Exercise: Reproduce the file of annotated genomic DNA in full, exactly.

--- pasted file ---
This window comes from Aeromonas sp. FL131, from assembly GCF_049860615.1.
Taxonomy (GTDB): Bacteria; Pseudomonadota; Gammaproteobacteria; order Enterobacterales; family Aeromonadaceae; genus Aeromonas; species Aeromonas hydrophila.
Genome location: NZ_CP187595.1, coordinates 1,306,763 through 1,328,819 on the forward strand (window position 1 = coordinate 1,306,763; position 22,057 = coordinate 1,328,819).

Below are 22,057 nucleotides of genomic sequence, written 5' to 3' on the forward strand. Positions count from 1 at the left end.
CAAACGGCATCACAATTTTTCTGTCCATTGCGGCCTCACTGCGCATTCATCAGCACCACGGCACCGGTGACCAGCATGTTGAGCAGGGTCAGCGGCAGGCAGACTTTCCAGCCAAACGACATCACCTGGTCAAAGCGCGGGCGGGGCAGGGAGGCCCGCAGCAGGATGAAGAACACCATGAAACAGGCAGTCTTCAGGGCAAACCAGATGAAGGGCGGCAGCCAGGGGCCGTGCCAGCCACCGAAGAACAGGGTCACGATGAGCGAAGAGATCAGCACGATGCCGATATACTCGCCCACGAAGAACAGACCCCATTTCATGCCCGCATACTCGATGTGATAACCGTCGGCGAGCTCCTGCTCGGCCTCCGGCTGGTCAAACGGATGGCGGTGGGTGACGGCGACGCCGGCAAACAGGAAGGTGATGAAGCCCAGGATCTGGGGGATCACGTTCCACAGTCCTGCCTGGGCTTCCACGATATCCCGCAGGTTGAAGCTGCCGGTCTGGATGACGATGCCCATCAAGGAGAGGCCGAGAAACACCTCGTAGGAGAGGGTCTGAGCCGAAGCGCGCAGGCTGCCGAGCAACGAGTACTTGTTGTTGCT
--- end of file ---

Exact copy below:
This window comes from Aeromonas sp. FL131, from assembly GCF_049860615.1.
Taxonomy (GTDB): Bacteria; Pseudomonadota; Gammaproteobacteria; order Enterobacterales; family Aeromonadaceae; genus Aeromonas; species Aeromonas hydrophila.
Genome location: NZ_CP187595.1, coordinates 1,306,763 through 1,328,819 on the forward strand (window position 1 = coordinate 1,306,763; position 22,057 = coordinate 1,328,819).

Below are 22,057 nucleotides of genomic sequence, written 5' to 3' on the forward strand. Positions count from 1 at the left end.
CAAACGGCATCACAATTTTTCTGTCCATTGCGGCCTCACTGCGCATTCATCAGCACCACGGCACCGGTGACCAGCATGTTGAGCAGGGTCAGCGGCAGGCAGACTTTCCAGCCAAACGACATCACCTGGTCAAAGCGCGGGCGGGGCAGGGAGGCCCGCAGCAGGATGAAGAACACCATGAAACAGGCAGTCTTCAGGGCAAACCAGATGAAGGGCGGCAGCCAGGGGCCGTGCCAGCCACCGAAGAACAGGGTCACGATGAGCGAAGAGATCAGCACGATGCCGATATACTCGCCCACGAAGAACAGACCCCATTTCATGCCCGCATACTCGATGTGATAACCGTCGGCGAGCTCCTGCTCGGCCTCCGGCTGGTCAAACGGATGGCGGTGGGTGACGGCGACGCCGGCAAACAGGAAGGTGATGAAGCCCAGGATCTGGGGGATCACGTTCCACAGTCCTGCCTGGGCTTCCACGATATCCCGCAGGTTGAAGCTGCCGGTCTGGATGACGATGCCCATCAAGGAGAGGCCGAGAAACACCTCGTAGGAGAGGGTCTGAGCCGAAGCGCGCAGGCTGCCGAGCAACGAGTACTTGTTGTTGCT